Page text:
Judges Guild (JG) was founded in 1976 by Bill Owen and Bob Bledsaw, two avid Dungeons & Dragons (D&D) players. While they enjoyed the game, they felt that it had a lot of shortcomings. They decided to approach TSR to see if the company would be interested in publishing supplementary materials to help dungeon masters (DMs) run their games more effectively. The powers that be didn’t think that anyone would be interested in such things, so they gave Owen and Bledsaw informal permission to make and sell these materials on their own. They decided to sell their products through a subscription model and found such great success that TSR eventually realized that they weren’t so crazy after all. Not surprisingly, the company decided that JG should pay royalties. In return, Owen and Bledsaw were allowed to put the D&D name on their products, thus increasing their cachet in the industry. At the end of 1980, however, TSR declined to renew JG’s license, and the company was kaput by 1983 (Designers and Dragons: The ’70s).
Tegel Manor is described as a “great manor-fortress on the seacoast, rumored to be left over from ancient days when a charm was placed over it protecting it from most of the ravages of time and human occupation” and “a dangerous place to visit.” It is owned by the Rump family. The first thing I noticed is that it doesn’t explain why adventurers would go there. Typically, modules provide the DM with background information so that the adventure makes sense in context, but there isn’t much of that to be found here. Granted, Tegel Manor does not identify itself as an adventure; it is billed, instead, as an “aid.” In the early days, Gary Gygax felt that DMs would want to devise their own adventures, so the first few D&D manuals lacked much in the way of information on how to put a game together. Of course, it proved to be less intuitive than he believed. Even in the modern gaming environment, a DM can spend an incredible amount of time creating an adventure, only to have players ignore 70% of it. Nevertheless, it’s clear that JG meant for the Manor to be used in games rather than be an adventure unto itself. No sort of “progression” is outlined; how the players decide to approach the Manor and its interior is entirely up to them.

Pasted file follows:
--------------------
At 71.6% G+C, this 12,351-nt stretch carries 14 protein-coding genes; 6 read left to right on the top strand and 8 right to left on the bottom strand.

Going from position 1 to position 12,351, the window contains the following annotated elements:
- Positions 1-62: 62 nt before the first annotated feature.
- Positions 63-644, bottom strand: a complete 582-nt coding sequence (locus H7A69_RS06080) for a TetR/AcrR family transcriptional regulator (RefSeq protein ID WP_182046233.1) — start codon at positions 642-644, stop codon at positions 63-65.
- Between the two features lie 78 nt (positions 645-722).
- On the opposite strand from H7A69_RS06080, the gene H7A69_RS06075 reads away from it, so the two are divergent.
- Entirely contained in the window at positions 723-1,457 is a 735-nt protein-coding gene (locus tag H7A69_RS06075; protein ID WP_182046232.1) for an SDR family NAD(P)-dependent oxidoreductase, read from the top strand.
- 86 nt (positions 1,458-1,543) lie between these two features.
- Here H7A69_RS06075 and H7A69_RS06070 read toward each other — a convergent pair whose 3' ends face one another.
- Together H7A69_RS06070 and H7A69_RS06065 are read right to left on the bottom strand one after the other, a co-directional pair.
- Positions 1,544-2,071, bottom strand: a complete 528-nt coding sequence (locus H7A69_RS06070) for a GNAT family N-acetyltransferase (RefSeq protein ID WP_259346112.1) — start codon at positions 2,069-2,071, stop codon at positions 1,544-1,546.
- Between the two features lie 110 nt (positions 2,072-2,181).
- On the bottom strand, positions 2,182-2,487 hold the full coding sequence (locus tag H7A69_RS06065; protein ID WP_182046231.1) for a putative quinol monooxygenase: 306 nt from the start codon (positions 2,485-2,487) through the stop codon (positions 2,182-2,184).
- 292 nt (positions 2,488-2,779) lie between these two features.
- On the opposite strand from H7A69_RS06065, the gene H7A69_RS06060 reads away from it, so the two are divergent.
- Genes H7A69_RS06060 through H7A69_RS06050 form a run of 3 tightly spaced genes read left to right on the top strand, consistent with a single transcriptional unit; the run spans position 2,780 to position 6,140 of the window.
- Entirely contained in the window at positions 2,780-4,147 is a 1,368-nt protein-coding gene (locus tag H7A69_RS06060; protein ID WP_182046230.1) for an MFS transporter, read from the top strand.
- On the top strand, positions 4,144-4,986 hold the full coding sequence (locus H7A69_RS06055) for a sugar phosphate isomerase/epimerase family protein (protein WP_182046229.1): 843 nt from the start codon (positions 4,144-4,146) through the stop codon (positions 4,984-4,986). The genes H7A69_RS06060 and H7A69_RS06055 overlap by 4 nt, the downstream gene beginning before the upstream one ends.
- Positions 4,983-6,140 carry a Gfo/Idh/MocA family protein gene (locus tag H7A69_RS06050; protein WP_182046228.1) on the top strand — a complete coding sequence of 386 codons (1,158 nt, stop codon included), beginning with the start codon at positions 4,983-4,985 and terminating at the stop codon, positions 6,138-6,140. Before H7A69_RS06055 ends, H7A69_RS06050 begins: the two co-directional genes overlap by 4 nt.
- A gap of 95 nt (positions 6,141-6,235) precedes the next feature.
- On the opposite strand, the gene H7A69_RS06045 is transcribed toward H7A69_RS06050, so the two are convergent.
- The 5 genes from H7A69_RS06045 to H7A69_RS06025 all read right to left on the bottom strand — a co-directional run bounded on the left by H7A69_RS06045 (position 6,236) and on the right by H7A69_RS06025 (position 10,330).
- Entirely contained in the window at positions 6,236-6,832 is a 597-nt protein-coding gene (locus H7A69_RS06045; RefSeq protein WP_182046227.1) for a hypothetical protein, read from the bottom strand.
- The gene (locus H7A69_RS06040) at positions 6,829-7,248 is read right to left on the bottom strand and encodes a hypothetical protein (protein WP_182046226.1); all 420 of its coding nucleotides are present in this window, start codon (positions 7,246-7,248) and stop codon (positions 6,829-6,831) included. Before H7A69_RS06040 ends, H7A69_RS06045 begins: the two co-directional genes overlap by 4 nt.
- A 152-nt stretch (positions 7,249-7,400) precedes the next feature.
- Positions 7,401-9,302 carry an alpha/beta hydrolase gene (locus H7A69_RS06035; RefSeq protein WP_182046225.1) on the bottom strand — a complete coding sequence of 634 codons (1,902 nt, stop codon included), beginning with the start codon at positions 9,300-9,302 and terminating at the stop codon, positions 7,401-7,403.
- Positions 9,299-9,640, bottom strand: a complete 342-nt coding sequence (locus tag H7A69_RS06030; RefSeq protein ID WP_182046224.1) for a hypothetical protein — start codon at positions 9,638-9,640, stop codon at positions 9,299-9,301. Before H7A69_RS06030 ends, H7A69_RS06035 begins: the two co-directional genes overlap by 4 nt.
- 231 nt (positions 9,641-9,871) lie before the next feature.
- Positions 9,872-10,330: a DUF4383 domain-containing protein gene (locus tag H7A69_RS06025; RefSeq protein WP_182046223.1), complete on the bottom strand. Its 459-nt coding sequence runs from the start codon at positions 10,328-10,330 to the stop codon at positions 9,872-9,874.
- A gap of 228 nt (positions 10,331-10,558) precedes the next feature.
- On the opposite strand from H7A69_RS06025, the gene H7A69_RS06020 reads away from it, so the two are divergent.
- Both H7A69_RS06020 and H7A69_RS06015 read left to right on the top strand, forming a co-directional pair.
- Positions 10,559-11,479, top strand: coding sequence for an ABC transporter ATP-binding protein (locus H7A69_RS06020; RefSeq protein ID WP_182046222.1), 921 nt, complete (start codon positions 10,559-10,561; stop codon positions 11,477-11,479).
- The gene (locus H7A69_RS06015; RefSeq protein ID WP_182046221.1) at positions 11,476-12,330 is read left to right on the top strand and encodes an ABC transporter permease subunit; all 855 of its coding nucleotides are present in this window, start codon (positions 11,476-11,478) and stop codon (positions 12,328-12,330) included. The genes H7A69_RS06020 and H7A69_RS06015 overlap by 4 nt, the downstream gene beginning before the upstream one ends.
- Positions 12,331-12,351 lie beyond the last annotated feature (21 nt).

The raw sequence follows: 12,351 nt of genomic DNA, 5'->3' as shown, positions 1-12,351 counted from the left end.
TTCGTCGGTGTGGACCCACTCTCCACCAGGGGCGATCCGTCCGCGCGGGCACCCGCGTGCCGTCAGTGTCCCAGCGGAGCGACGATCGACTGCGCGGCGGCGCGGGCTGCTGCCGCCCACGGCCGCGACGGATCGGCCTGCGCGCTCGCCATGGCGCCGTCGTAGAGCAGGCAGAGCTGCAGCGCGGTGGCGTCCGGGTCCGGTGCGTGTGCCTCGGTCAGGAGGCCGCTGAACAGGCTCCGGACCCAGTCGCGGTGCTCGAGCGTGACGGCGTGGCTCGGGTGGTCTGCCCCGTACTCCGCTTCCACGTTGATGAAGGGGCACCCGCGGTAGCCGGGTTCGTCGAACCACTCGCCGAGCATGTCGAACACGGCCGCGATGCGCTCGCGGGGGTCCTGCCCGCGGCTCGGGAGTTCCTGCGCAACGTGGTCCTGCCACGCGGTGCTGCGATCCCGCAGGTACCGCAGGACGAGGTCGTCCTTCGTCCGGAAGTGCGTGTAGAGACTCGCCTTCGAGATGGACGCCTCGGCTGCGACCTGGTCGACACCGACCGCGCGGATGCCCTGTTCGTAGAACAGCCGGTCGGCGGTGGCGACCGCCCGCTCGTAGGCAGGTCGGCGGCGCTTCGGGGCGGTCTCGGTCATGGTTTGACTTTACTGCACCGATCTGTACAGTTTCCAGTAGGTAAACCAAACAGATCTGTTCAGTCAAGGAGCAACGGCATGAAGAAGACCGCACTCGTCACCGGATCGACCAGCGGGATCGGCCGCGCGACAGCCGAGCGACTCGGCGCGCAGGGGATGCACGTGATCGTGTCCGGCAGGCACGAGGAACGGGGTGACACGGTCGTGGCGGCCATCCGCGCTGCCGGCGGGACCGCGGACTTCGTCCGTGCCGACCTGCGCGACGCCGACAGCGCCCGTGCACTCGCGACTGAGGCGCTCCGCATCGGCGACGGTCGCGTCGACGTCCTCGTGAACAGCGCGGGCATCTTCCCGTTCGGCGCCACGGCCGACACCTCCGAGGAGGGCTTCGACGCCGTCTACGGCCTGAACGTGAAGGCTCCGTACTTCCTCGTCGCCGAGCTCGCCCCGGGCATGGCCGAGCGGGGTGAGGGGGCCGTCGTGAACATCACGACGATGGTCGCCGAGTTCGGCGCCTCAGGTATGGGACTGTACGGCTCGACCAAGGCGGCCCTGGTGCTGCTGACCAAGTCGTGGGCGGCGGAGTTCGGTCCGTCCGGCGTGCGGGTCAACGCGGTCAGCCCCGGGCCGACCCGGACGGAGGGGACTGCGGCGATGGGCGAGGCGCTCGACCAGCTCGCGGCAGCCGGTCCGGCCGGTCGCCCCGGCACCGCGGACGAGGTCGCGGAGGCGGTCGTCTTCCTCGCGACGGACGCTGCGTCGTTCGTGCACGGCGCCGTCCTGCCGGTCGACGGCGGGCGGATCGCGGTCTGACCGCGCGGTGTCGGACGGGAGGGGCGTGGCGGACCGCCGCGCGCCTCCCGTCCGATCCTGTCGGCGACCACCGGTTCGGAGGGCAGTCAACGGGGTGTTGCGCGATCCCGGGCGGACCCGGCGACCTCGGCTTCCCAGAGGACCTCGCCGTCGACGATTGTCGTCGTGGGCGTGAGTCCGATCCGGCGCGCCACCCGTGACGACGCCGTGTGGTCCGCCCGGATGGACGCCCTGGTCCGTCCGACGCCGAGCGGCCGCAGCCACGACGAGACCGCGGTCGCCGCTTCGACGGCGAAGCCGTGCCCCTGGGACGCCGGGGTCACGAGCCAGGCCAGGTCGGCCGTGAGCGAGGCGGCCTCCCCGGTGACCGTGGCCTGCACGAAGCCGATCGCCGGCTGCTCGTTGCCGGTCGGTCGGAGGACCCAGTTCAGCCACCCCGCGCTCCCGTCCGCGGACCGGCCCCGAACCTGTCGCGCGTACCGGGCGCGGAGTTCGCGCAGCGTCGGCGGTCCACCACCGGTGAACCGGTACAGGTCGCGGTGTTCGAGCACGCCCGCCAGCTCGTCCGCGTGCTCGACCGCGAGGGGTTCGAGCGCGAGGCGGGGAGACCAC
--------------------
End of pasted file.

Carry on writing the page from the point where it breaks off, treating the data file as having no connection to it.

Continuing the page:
That being said, this is a detailed supplement. I can, however, see how a DM would have a difficult time making sense of it at first. Several level maps are included, with letters corresponding to area descriptions, and there is even a blank map for the players to fill in. It might be best for the DM to review the material briefly prior to starting the game and then just let the chips fall where they may, as it were. There is no indication of what level characters the supplement is designed for, but that was probably not a concept that anyone had considered.
One hundred members, numerous generations, of the Rump family are listed, and there is a painting of every one in the Manor. It appears that each family member is associated with a species of undead (zombie, skeleton, ghoul, wraith, spectre, vampire, shadow). As far as I can tell, the images within the paintings come to life, unleashing the horrors within. Additionally, the Manor’s rooms are chock full of monsters, including mummies, ghosts, giant toads, phase spiders, and rust monsters. There are also numerous traps, treasures, and curiosities. The gazebo houses a vampire vine, the hermitage a cursing wraith, and the outhouse, hilariously enough, a black pudding.
The numerous charts and tables make it possible for the Manor to be traversed multiple times without having the same experience twice, which was surely the intent. It’s a very solid “setting.” It would have been a lot of fun to play back in the day. In modern terms, it’s intriguing and could be “cannibalized” for ideas that could be used in new games. It must be said that there is a certain Castlevania-esque feel to the whole thing, which is a huge plus in my book. It could have also inspired D&D’s Ravenloft setting.